Eight New Zealand writers told eight New Zealand stories and wove together a single narrative of the Māori/Pakeha relationship in New Zealand.
Here the audience browses New Zealand books during the interval.
Cathie Koa Dunsford – author of Kaitiakitanga talked about tangata whenua: the people and the land.
Joe Harawira – told the Māori legend of Rata. It is the story of a boy who grows up knowing it is his sacred duty to avenge his father’s death. For this he needs a waka, so he fells a tall tōtara, but in the morning when he returns to adze the tree, to his astonishment it is standing upright. Realising he is being tricked he hides to see who is playing the trick. It is the insects of the forest, who reproach him for not following the right protocol and ritual. Shamed he corrects things, performing the proper rituals and when he comes back in the morning the creatures of the forest have carved a beautiful waka for him.
Hamish Clayton – author of Wulf, is from Havelock North in Hawkes Bay, where the Māori legend of the sleeping giant Te Mata originates, a story Clayton grew up with. Clayton shared how growing up in a land rich with legend influences his stories and how he was able to write Wulf, a Māori story by 3rd party and 4th party telling.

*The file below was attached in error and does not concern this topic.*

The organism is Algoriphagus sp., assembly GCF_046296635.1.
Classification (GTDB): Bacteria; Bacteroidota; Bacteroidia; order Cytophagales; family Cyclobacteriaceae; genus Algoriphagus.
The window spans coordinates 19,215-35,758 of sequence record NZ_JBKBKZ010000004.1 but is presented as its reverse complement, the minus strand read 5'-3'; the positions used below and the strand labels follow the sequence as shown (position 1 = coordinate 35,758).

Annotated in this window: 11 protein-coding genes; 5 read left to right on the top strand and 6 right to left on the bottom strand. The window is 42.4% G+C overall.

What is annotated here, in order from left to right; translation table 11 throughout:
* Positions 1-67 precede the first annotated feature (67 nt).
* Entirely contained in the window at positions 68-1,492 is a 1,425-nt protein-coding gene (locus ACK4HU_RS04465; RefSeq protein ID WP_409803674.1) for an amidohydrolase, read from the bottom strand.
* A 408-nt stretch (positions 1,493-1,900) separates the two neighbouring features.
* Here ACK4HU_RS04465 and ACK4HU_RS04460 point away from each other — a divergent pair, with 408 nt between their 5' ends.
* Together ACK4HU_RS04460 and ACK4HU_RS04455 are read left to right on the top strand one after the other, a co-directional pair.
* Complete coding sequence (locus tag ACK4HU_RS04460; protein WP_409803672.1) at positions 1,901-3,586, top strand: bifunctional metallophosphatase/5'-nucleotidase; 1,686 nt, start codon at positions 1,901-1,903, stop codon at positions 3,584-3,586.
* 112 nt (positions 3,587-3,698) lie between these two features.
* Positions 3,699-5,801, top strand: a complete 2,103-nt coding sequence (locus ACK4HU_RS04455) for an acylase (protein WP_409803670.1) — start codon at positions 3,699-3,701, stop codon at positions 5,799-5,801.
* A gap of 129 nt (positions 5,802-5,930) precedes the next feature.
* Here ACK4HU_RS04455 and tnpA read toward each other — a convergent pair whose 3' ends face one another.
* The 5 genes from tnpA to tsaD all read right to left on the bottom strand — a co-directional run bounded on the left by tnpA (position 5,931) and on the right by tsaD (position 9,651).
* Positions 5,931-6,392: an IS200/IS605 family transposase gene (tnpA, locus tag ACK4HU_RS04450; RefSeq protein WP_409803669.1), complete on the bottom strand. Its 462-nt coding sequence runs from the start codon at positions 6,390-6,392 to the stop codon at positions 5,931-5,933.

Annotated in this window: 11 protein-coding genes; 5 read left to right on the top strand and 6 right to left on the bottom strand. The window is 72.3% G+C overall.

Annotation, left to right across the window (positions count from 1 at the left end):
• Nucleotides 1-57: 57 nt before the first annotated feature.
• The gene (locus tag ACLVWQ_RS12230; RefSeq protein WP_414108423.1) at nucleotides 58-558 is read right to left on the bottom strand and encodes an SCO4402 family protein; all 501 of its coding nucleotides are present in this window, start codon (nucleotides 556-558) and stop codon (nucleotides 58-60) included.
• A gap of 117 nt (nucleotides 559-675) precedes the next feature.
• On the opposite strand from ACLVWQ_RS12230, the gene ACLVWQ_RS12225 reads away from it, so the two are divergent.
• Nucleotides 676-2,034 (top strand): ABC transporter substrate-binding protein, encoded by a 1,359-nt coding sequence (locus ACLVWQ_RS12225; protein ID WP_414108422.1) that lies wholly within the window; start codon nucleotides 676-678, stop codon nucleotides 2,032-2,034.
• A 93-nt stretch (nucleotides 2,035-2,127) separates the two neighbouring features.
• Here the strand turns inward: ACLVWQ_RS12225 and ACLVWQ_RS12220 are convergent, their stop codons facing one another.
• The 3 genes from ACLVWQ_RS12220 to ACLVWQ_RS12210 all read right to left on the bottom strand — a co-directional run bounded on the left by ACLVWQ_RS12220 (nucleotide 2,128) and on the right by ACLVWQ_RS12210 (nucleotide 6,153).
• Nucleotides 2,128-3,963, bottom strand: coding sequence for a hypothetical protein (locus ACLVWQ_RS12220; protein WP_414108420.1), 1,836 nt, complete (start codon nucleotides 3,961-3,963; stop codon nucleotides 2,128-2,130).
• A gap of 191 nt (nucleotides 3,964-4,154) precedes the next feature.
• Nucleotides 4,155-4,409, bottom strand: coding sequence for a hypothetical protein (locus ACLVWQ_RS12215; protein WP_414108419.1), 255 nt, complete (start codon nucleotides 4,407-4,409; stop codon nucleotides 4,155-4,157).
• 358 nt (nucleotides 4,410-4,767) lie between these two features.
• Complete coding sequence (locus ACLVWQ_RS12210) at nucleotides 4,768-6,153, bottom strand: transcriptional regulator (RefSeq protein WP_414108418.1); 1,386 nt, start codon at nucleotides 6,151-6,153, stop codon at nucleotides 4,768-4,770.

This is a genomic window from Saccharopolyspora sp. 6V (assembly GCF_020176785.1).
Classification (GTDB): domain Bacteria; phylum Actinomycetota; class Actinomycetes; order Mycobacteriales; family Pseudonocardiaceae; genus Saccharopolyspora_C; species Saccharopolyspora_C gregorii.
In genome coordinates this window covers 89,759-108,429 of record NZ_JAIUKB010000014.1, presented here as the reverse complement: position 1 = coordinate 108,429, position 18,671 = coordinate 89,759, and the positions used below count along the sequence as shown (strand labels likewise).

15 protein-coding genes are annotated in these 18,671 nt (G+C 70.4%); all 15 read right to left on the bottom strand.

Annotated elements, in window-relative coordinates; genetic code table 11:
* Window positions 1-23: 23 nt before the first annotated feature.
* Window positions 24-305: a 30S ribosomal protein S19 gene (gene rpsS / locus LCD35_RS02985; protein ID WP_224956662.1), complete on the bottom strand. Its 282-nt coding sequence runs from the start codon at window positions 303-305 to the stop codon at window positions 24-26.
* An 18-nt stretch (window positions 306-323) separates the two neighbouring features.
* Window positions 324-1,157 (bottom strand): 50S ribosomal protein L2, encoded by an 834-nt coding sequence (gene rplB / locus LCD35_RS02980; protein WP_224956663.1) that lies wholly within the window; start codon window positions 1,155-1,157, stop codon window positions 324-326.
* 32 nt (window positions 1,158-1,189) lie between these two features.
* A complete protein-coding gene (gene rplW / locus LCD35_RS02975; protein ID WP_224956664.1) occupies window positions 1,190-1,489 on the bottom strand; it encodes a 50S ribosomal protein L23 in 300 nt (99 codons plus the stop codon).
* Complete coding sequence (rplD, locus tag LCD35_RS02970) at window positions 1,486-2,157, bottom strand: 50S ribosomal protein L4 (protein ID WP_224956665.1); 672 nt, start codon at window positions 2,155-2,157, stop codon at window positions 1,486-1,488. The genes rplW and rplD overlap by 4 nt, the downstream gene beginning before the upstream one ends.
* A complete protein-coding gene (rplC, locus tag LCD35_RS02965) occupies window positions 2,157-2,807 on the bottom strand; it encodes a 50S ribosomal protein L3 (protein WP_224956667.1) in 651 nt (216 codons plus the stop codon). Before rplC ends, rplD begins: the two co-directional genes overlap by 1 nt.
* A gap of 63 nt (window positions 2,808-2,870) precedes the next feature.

James Belich is the author of The New Zealand Wars, which is the major revisionist account of historical conflict between Māori and Pakeha. He also talked about globalisation and the settlers of the Pacific. Here he is before the event began.
Peter Walker – author of The Fox Boy, told the story of William Fox Junior and Sir William Fox Senior – a story of family and conflict, and therefore great drama.
Witi Ihimaera – read from his book Whale Rider and spoke about the story as book and film, and would you believe, Whale Rider the musical?
Alan Duff – author of Once Were Warriors, a story of family and violence, told the story of his own violent and conflicted childhood. Perhaps part of the healing of his life experience has been the success of his 'Duffy Books in Homes' scheme that has seen over 10 million books into homes.
Paula Morris – author of Rangatira told the story of Te Manu, the central character in her book. Te Manu's story is one that is woven around Māori New Zealand, settler New Zealand and Māori abroad, and his experiences highlight the similarities and differences between our cultures. Paula sits here between Tanea Heke, our Project Director and Knut Elstermann who moderated the evening together.